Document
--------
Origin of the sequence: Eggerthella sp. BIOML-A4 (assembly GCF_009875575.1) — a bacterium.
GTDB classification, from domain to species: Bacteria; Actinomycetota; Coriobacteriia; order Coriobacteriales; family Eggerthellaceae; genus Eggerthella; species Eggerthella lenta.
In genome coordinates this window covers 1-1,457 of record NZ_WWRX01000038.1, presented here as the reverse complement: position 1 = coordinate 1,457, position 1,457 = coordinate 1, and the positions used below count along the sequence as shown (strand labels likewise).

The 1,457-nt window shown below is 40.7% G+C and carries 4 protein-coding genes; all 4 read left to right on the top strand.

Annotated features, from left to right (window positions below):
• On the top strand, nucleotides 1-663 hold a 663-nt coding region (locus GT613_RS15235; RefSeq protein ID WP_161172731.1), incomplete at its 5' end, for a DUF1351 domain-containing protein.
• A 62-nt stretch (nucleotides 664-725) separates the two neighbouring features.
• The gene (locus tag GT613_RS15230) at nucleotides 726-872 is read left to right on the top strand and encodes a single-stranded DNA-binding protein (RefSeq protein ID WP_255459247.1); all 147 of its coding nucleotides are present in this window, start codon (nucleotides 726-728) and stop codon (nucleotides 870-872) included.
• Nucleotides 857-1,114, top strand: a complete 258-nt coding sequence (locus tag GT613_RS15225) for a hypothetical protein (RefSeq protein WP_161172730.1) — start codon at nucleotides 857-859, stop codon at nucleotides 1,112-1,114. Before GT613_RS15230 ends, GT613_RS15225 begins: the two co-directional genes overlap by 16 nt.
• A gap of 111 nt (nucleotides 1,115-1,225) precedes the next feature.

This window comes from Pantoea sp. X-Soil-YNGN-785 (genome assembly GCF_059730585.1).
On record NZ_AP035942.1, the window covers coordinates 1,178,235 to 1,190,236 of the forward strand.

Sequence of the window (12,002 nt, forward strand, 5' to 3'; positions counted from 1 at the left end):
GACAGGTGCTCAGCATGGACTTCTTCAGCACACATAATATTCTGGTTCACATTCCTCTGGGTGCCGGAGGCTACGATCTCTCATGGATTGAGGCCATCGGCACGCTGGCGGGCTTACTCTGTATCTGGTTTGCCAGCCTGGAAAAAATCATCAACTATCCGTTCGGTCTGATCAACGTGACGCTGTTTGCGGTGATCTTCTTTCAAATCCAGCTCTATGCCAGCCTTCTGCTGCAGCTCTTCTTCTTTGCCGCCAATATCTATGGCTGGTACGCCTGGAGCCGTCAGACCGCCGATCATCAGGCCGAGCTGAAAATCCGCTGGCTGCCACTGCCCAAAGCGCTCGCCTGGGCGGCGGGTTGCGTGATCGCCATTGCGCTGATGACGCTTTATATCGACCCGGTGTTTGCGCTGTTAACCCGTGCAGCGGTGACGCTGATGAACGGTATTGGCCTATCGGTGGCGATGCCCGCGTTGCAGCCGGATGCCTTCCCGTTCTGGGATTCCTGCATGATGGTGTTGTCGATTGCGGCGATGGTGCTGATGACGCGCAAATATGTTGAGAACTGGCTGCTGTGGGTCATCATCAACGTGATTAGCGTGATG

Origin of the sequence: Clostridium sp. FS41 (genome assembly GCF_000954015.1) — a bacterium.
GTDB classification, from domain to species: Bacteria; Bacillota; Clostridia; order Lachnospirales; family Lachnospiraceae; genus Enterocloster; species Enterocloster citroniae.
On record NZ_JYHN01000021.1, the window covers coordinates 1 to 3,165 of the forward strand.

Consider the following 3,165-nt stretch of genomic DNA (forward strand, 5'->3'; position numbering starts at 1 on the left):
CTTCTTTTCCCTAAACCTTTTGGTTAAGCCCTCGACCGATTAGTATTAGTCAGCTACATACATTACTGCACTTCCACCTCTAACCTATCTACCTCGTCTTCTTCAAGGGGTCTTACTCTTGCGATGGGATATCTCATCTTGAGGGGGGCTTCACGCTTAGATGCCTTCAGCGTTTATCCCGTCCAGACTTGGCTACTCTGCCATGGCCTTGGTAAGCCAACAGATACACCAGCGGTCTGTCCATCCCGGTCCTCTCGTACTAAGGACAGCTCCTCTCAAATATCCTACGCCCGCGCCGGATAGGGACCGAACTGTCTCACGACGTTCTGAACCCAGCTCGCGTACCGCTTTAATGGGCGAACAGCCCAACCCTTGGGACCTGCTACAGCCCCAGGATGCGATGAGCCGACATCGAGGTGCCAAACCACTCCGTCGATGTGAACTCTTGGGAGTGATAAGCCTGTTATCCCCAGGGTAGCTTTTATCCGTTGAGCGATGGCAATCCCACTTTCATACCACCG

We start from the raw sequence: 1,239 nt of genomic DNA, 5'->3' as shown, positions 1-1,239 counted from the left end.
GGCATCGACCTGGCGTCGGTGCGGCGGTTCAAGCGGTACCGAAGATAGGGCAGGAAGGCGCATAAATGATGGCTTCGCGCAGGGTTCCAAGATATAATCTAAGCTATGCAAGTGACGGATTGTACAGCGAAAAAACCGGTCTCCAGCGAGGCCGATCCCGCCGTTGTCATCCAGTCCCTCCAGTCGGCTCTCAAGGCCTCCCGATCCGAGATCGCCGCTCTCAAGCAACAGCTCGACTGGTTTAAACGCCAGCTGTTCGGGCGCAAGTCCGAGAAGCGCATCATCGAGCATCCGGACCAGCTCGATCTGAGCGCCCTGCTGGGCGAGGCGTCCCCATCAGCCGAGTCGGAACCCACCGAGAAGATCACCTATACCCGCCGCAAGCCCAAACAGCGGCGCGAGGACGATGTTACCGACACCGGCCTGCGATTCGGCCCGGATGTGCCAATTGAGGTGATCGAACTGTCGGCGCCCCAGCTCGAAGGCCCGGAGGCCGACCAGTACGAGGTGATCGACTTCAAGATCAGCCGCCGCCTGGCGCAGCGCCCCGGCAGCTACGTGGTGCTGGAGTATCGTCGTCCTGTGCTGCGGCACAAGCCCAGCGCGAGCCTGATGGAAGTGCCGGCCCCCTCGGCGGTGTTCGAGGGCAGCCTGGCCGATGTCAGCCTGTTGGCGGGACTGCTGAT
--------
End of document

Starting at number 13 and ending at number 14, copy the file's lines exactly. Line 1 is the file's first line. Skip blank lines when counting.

Sequence of the window (12,002 nt, forward strand, 5' to 3'; positions counted from 1 at the left end):
GACAGGTGCTCAGCATGGACTTCTTCAGCACACATAATATTCTGGTTCACATTCCTCTGGGTGCCGGAGGCTACGATCTCTCATGGATTGAGGCCATCGGCACGCTGGCGGGCTTACTCTGTATCTGGTTTGCCAGCCTGGAAAAAATCATCAACTATCCGTTCGGTCTGATCAACGTGACGCTGTTTGCGGTGATCTTCTTTCAAATCCAGCTCTATGCCAGCCTTCTGCTGCAGCTCTTCTTCTTTGCCGCCAATATCTATGGCTGGTACGCCTGGAGCCGTCAGACCGCCGATCATCAGGCCGAGCTGAAAATCCGCTGGCTGCCACTGCCCAAAGCGCTCGCCTGGGCGGCGGGTTGCGTGATCGCCATTGCGCTGATGACGCTTTATATCGACCCGGTGTTTGCGCTGTTAACCCGTGCAGCGGTGACGCTGATGAACGGTATTGGCCTATCGGTGGCGATGCCCGCGTTGCAGCCGGATGCCTTCCCGTTCTGGGATTCCTGCATGATGGTGTTGTCGATTGCGGCGATGGTGCTGATGACGCGCAAATATGTTGAGAACTGGCTGCTGTGGGTCATCATCAACGTGATTAGCGTGATG